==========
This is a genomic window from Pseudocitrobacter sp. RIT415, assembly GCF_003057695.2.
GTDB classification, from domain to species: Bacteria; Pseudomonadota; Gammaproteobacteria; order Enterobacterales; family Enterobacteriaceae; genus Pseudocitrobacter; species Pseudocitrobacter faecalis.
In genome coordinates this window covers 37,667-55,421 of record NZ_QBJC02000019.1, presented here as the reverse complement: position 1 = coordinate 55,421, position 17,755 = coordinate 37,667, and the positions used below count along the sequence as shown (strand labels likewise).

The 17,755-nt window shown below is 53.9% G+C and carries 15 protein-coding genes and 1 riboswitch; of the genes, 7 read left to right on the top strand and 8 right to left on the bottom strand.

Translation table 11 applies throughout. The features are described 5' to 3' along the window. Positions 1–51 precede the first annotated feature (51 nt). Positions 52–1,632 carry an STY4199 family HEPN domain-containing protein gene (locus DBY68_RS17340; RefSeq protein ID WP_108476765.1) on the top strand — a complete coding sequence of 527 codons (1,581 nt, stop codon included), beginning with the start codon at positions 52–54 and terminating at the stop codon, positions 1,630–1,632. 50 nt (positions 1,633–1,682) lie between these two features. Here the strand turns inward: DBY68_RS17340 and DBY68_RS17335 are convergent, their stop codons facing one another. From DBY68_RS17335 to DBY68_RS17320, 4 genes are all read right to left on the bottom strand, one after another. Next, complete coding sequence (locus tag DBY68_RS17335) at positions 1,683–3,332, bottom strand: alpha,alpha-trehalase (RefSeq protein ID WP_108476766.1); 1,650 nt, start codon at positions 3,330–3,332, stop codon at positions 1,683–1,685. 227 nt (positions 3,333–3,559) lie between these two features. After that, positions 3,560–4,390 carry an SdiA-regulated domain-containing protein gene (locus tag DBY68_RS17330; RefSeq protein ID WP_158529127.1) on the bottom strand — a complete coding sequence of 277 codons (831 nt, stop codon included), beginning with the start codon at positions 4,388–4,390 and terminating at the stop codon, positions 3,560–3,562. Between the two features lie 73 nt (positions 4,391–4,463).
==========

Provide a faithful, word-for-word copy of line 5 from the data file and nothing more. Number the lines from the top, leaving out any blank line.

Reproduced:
Translation table 11 applies throughout. The features are described 5' to 3' along the window. Positions 1–51 precede the first annotated feature (51 nt). Positions 52–1,632 carry an STY4199 family HEPN domain-containing protein gene (locus DBY68_RS17340; RefSeq protein ID WP_108476765.1) on the top strand — a complete coding sequence of 527 codons (1,581 nt, stop codon included), beginning with the start codon at positions 52–54 and terminating at the stop codon, positions 1,630–1,632. 50 nt (positions 1,633–1,682) lie between these two features. Here the strand turns inward: DBY68_RS17340 and DBY68_RS17335 are convergent, their stop codons facing one another. From DBY68_RS17335 to DBY68_RS17320, 4 genes are all read right to left on the bottom strand, one after another. Next, complete coding sequence (locus tag DBY68_RS17335) at positions 1,683–3,332, bottom strand: alpha,alpha-trehalase (RefSeq protein ID WP_108476766.1); 1,650 nt, start codon at positions 3,330–3,332, stop codon at positions 1,683–1,685. 227 nt (positions 3,333–3,559) lie between these two features. After that, positions 3,560–4,390 carry an SdiA-regulated domain-containing protein gene (locus tag DBY68_RS17330; RefSeq protein ID WP_158529127.1) on the bottom strand — a complete coding sequence of 277 codons (831 nt, stop codon included), beginning with the start codon at positions 4,388–4,390 and terminating at the stop codon, positions 3,560–3,562. Between the two features lie 73 nt (positions 4,391–4,463).